How Rough A Road?

The "R" word has finally popped out of the box. Even in the upper reaches of government, the grins of denial are fading fast. Housing is in crisis, jobs are disappearing and the dollar has sunk to near doormat status.

In short, we're in a recession ... as those of us living in the trenches have known for quite some time. The question now is not "if" but "how bad." How much will today's economic bad news hurt the burgeoning, highly competitive and increasingly cut-throat multiplatform business?

Judging from the latest Wall Street numbers, the outlook is grim (although not necessarily as grim as the overall economy). While the Dow sank to just 3.3 percent above its 52-week low on Friday, our BRIDGE Multiplatform Index has fared slightly better at 6.3 percent above its 52-week low. Nonetheless 13 of our 52 index companies are now within whisper distance of their lows. (This group encompasses some real biggies such as CBS, Charter, Gannett, Motorola, Qwest and Time Warner.) An additional two companies - NBC parent GE and Media General - sank beneath their 52 week lows on Friday. And if brouhaha between John Malone and Barry Diller doesn't play out nicely, we'd expect IAC Interactive to join the now-at-an-annual low group this week.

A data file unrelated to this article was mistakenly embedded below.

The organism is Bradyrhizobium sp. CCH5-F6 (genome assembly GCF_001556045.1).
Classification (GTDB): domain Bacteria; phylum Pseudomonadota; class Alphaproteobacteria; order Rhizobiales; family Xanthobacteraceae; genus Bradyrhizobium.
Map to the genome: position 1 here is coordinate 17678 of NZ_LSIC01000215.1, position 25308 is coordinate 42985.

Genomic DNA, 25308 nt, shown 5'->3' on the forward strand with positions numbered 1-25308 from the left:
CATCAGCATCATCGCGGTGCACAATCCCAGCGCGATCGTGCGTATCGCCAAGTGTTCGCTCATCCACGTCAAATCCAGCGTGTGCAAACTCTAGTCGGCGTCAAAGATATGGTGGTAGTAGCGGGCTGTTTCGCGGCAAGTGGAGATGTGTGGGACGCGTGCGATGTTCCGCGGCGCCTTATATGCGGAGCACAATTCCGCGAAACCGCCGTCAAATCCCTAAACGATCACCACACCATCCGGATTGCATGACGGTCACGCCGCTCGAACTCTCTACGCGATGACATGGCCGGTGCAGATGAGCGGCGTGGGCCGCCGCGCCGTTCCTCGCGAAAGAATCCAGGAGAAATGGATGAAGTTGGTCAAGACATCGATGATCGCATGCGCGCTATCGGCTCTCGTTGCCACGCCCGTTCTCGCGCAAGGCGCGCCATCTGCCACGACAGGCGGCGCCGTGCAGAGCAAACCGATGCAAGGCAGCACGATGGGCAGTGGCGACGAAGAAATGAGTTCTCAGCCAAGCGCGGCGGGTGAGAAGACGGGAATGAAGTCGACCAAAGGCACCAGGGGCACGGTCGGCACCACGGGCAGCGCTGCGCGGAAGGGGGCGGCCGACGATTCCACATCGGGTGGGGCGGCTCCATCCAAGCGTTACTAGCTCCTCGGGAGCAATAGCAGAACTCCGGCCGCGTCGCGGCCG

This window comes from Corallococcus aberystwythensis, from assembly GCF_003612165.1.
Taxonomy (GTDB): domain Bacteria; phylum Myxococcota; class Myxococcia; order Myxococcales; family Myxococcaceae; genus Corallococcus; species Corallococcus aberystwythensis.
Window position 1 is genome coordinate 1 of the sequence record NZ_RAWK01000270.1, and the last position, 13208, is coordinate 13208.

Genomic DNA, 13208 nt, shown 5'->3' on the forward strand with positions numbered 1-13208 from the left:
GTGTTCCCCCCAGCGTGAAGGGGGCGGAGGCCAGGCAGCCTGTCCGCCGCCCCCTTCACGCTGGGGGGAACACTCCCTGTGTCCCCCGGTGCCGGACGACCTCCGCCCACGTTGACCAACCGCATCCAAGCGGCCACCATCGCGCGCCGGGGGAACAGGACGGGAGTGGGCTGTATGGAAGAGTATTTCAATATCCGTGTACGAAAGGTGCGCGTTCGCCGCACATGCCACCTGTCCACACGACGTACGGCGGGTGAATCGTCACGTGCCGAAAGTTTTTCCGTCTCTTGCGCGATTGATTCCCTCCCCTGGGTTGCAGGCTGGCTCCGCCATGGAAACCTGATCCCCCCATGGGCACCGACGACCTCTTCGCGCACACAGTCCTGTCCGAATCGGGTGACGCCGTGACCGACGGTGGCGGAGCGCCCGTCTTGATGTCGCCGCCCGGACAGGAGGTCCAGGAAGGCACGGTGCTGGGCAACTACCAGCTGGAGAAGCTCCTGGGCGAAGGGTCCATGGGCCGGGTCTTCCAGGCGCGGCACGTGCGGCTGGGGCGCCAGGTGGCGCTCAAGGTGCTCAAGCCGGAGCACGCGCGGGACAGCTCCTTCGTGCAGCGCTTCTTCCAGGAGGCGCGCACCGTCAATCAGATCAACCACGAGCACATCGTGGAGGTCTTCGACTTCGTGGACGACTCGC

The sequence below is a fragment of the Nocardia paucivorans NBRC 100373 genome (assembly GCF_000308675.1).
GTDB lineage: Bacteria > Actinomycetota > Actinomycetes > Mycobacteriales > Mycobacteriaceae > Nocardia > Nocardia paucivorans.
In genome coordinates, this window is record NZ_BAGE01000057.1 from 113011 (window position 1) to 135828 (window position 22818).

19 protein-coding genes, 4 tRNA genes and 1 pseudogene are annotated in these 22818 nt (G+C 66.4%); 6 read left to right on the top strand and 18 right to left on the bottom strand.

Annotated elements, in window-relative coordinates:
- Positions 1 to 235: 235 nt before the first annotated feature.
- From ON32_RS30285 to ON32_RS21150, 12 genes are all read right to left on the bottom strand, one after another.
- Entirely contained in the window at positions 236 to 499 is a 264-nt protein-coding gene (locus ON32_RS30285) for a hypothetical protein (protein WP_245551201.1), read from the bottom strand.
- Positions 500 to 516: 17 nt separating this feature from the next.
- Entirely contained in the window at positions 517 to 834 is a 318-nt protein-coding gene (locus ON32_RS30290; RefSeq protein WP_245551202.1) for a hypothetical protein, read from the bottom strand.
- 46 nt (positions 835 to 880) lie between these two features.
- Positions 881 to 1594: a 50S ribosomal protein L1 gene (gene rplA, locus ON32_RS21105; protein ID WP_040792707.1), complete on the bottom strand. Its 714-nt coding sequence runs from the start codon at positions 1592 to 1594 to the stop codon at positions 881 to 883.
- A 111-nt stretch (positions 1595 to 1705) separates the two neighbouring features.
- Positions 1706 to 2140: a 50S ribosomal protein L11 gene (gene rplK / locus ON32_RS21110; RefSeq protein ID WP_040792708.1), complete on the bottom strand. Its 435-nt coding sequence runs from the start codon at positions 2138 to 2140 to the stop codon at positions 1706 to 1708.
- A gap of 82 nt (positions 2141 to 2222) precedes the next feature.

Still the home entertainment business has historically been considered "recession proof." As the thinking goes ... when people cut back on such things as vacations, home remodeling and even just going to the theater, they rely more and more on home entertainment.

We expect that's still true ... with one big, BIG change: The housing crisis which helped launch this recession has cut sharply back on the traditional fuel for multiplatform growth. That is, the formation of new households. As we wrote five months ago in our weekly in-depth publication The BRIDGE (see "Housing Casts a Shadow," The BRIDGE Oct. 10, 2007). "From a multiplatform point of view, this means one critical thing: If fewer folks are buying homes ... then fewer households are being formed. That means fewer new subscribers to sign up for services. And that means ... drum roll, please ... if you haven't been paying attention to your existing subscribers then the coming age of customer retention as a No. 1 priority is about to bite you in the butt."